“What can I substitute for real ketchup on my hamburgers?”
“What can I eat for breakfast (those frittatas are too bland)?”
“It’s Day 2 and I feel terrible… what can I do to ease my withdrawal?”

To these complainers, I say: BWAWAHWAH! You don’t get it!!

The Whole30, like most challenges worth undertaking in life, is not a cinch, and requires some discipline, resolve, and yes, deprivation. So, suck it up, and take the plunge!

Here are some additional genuine comments from people in my personal circle who got interested in trying the diet after my example:

“As I turn 50 later this year, I realize I’ve been on and off diets, battling weight, for at least 40 years. It’s a constant struggle. It feels like I’ve tried every diet ever published. I’ve also tried just ‘common sense’ portion control, and limiting or eliminating certain foods. I’ve tried to cut out added sugar more times than I can count. Same for processed wheat and dairy at various different times. After just a few days, the cravings become unbearable; the physical compulsion to gorge on these foods is overwhelming.

But despite 40 years of diet failure I decided to try the Whole30 at the beginning of this year. To my huge surprise, I found that when eliminating added sugar, grains and dairy at the same time (plus legumes and alcohol as directed on the Whole30), the cravings were actually manageable. For the first time ever, I’ve been able to eliminate these evil ingredients, move through the cravings because they were far less severe, and come out the other side no longer needing any of it.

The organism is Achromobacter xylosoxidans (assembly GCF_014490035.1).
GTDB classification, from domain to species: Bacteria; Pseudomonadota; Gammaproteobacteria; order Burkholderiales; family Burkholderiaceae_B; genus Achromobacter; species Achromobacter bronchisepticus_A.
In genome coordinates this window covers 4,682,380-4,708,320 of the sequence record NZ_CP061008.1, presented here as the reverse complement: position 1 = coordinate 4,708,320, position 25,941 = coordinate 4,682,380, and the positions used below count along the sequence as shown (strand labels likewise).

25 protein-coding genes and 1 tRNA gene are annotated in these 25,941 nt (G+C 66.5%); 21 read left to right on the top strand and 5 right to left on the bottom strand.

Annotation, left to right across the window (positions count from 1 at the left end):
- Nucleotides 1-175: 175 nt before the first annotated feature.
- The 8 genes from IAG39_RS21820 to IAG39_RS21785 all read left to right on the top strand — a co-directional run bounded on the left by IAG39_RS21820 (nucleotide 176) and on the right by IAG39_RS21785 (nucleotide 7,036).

As I write this I’m currently on day 20. I had to consult a calendar to figure that out because I actually stopped counting the days a week or so ago. I don’t intend to stop at day 30. This is my new lifestyle. For the first time in my life, I can actually consciously control what I eat. It’s the most liberating thing ever. Of course I miss sugar, wheat and dairy products, but I don’t crave them; I don’t have an overwhelming physical compulsion to consume them.

And I’m elated by the physical effects. I’m down two belt holes. I’m satisfied with less food overall. My grocery bills have actually gone down; I guess the more nutrient dense your foods, the less you need. My energy level is way up. My emotional outlook is greatly improved. Heartburn and several other digestive issues have totally cleared up. Minor aches and pains are totally gone. For the first time in my life I feel the way I’ve always imagined “normal” people feel.